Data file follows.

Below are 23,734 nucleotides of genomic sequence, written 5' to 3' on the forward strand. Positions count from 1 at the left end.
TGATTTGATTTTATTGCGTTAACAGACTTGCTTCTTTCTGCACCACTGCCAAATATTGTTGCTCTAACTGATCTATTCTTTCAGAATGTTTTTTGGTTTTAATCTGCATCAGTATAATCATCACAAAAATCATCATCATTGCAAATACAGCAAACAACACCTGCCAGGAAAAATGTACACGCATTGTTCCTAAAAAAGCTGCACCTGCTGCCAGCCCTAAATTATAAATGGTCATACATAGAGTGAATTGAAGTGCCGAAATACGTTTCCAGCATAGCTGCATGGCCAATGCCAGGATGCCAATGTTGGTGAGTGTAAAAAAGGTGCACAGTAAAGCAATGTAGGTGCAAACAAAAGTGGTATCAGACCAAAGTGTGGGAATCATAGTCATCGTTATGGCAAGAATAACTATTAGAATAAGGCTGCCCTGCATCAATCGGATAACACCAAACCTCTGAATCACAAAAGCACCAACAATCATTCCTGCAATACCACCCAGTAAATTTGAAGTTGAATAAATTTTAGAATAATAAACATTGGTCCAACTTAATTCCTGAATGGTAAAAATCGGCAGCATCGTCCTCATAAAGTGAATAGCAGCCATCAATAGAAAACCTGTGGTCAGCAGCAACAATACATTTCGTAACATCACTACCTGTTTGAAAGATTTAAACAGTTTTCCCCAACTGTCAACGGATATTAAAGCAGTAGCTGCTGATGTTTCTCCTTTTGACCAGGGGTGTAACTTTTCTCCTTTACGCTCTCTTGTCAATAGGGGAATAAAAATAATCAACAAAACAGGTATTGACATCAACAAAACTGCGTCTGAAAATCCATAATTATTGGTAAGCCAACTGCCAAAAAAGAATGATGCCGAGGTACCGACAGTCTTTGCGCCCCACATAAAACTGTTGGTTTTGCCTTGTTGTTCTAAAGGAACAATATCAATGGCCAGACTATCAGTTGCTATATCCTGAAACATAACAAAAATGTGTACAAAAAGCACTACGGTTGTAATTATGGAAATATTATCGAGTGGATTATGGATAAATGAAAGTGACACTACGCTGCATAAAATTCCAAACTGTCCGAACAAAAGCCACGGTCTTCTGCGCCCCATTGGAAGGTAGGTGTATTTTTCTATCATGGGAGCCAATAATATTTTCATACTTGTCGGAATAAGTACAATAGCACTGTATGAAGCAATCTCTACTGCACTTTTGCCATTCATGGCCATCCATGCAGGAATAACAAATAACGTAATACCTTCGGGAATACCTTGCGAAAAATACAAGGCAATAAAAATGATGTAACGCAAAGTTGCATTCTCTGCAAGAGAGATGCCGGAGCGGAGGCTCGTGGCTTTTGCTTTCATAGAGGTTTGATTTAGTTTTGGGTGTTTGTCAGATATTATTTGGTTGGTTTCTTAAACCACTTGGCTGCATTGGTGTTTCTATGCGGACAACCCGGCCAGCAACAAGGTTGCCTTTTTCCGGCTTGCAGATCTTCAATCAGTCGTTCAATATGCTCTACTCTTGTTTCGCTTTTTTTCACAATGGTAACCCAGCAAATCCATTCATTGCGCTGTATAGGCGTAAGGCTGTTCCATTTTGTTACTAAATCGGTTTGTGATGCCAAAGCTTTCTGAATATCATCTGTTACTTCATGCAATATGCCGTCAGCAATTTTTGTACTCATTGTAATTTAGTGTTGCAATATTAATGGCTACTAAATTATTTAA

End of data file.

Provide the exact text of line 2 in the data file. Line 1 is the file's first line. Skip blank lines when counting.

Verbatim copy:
TGATTTGATTTTATTGCGTTAACAGACTTGCTTCTTTCTGCACCACTGCCAAATATTGTTGCTCTAACTGATCTATTCTTTCAGAATGTTTTTTGGTTTTAATCTGCATCAGTATAATCATCACAAAAATCATCATCATTGCAAATACAGCAAACAACACCTGCCAGGAAAAATGTACACGCATTGTTCCTAAAAAAGCTGCACCTGCTGCCAGCCCTAAATTATAAATGGTCATACATAGAGTGAATTGAAGTGCCGAAATACGTTTCCAGCATAGCTGCATGGCCAATGCCAGGATGCCAATGTTGGTGAGTGTAAAAAAGGTGCACAGTAAAGCAATGTAGGTGCAAACAAAAGTGGTATCAGACCAAAGTGTGGGAATCATAGTCATCGTTATGGCAAGAATAACTATTAGAATAAGGCTGCCCTGCATCAATCGGATAACACCAAACCTCTGAATCACAAAAGCACCAACAATCATTCCTGCAATACCACCCAGTAAATTTGAAGTTGAATAAATTTTAGAATAATAAACATTGGTCCAACTTAATTCCTGAATGGTAAAAATCGGCAGCATCGTCCTCATAAAGTGAATAGCAGCCATCAATAGAAAACCTGTGGTCAGCAGCAACAATACATTTCGTAACATCACTACCTGTTTGAAAGATTTAAACAGTTTTCCCCAACTGTCAACGGATATTAAAGCAGTAGCTGCTGATGTTTCTCCTTTTGACCAGGGGTGTAACTTTTCTCCTTTACGCTCTCTTGTCAATAGGGGAATAAAAATAATCAACAAAACAGGTATTGACATCAACAAAACTGCGTCTGAAAATCCATAATTATTGGTAAGCCAACTGCCAAAAAAGAATGATGCCGAGGTACCGACAGTCTTTGCGCCCCACATAAAACTGTTGGTTTTGCCTTGTTGTTCTAAAGGAACAATATCAATGGCCAGACTATCAGTTGCTATATCCTGAAACATAACAAAAATGTGTACAAAAAGCACTACGGTTGTAATTATGGAAATATTATCGAGTGGATTATGGATAAATGAAAGTGACACTACGCTGCATAAAATTCCAAACTGTCCGAACAAAAGCCACGGTCTTCTGCGCCCCATTGGAAGGTAGGTGTATTTTTCTATCATGGGAGCCAATAATATTTTCATACTTGTCGGAATAAGTACAATAGCACTGTATGAAGCAATCTCTACTGCACTTTTGCCATTCATGGCCATCCATGCAGGAATAACAAATAACGTAATACCTTCGGGAATACCTTGCGAAAAATACAAGGCAATAAAAATGATGTAACGCAAAGTTGCATTCTCTGCAAGAGAGATGCCGGAGCGGAGGCTCGTGGCTTTTGCTTTCATAGAGGTTTGATTTAGTTTTGGGTGTTTGTCAGATATTATTTGGTTGGTTTCTTAAACCACTTGGCTGCATTGGTGTTTCTATGCGGACAACCCGGCCAGCAACAAGGTTGCCTTTTTCCGGCTTGCAGATCTTCAATCAGTCGTTCAATATGCTCTACTCTTGTTTCGCTTTTTTTCACAATGGTAACCCAGCAAATCCATTCATTGCGCTGTATAGGCGTAAGGCTGTTCCATTTTGTTACTAAATCGGTTTGTGATGCCAAAGCTTTCTGAATATCATCTGTTACTTCATGCAATATGCCGTCAGCAATTTTTGTACTCATTGTAATTTAGTGTTGCAATATTAATGGCTACTAAATTATTTAA